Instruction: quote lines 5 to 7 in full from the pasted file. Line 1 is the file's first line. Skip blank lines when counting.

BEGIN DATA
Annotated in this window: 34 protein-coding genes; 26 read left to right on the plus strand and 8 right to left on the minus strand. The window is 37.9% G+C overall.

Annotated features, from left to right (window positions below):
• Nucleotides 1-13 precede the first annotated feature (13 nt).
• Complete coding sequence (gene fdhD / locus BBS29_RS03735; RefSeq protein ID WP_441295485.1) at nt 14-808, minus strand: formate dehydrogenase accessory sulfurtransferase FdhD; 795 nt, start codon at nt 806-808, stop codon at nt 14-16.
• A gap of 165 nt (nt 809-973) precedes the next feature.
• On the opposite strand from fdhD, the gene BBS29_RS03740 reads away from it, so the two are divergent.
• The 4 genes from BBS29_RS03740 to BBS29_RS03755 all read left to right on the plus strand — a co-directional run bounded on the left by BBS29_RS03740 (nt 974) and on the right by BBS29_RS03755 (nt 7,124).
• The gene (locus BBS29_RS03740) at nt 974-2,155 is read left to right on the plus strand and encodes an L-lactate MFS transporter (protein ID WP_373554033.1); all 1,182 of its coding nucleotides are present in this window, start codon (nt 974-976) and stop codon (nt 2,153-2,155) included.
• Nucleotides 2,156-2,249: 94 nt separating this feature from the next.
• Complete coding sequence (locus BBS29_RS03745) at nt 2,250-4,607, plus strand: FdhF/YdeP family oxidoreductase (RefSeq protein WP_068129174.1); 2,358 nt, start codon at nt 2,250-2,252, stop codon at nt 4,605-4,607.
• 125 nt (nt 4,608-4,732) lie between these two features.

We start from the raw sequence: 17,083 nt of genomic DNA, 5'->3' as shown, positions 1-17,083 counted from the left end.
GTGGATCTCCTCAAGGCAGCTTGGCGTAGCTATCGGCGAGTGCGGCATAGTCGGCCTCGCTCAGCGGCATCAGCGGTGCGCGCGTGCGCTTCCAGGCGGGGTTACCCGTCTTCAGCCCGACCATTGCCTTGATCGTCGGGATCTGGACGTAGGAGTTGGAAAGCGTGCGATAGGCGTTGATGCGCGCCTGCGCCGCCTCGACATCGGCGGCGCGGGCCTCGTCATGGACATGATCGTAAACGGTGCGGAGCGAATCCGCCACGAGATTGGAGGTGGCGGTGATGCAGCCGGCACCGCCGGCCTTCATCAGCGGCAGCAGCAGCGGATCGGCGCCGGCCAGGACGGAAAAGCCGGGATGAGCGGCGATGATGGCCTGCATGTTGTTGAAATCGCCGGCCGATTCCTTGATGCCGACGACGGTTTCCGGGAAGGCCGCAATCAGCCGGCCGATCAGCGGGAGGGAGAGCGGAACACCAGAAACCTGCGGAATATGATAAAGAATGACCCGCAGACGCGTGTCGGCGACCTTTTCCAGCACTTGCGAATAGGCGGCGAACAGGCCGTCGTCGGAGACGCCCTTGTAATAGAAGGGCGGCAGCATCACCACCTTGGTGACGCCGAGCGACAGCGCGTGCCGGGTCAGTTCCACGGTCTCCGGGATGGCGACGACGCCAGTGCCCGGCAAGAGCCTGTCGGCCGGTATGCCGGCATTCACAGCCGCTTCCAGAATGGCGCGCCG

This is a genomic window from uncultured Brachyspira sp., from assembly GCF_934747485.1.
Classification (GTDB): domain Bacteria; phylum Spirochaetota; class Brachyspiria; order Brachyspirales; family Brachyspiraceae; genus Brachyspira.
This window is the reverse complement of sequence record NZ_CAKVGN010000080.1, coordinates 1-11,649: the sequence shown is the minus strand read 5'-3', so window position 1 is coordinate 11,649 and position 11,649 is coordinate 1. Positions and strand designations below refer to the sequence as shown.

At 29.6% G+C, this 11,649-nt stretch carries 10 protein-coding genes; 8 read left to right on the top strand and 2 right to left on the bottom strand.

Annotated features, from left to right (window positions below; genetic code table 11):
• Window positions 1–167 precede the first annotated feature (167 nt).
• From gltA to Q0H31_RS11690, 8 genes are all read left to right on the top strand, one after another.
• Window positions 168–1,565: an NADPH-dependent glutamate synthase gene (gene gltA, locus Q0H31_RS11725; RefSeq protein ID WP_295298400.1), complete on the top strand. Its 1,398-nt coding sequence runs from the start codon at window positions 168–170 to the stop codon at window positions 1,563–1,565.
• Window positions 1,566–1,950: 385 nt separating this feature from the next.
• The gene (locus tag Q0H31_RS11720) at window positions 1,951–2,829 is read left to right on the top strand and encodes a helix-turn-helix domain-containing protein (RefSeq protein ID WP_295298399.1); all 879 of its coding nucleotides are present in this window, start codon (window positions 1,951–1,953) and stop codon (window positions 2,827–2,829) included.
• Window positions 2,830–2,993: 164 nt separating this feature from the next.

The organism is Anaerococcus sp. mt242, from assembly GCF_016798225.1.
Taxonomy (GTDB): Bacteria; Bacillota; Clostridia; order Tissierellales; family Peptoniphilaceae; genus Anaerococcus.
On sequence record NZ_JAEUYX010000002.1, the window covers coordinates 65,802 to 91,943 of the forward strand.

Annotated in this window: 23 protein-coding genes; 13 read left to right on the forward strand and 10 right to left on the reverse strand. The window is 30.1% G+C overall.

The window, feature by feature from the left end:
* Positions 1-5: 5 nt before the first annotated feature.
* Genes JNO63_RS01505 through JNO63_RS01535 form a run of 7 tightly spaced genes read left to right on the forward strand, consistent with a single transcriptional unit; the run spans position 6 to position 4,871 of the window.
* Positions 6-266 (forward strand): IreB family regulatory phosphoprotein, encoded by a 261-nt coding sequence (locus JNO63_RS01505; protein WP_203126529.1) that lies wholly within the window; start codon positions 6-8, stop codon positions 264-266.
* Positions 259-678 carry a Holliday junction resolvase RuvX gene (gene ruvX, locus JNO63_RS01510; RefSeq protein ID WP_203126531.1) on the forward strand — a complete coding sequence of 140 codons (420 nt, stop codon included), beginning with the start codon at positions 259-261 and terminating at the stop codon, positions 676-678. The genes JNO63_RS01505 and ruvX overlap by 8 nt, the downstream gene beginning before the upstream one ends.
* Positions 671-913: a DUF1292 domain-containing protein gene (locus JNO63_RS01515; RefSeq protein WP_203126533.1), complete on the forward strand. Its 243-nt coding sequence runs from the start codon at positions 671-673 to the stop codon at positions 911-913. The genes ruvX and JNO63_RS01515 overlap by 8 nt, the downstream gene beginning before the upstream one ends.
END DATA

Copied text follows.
• A gap of 165 nt (nt 809-973) precedes the next feature.
• On the opposite strand from fdhD, the gene BBS29_RS03740 reads away from it, so the two are divergent.
• The 4 genes from BBS29_RS03740 to BBS29_RS03755 all read left to right on the plus strand — a co-directional run bounded on the left by BBS29_RS03740 (nt 974) and on the right by BBS29_RS03755 (nt 7,124).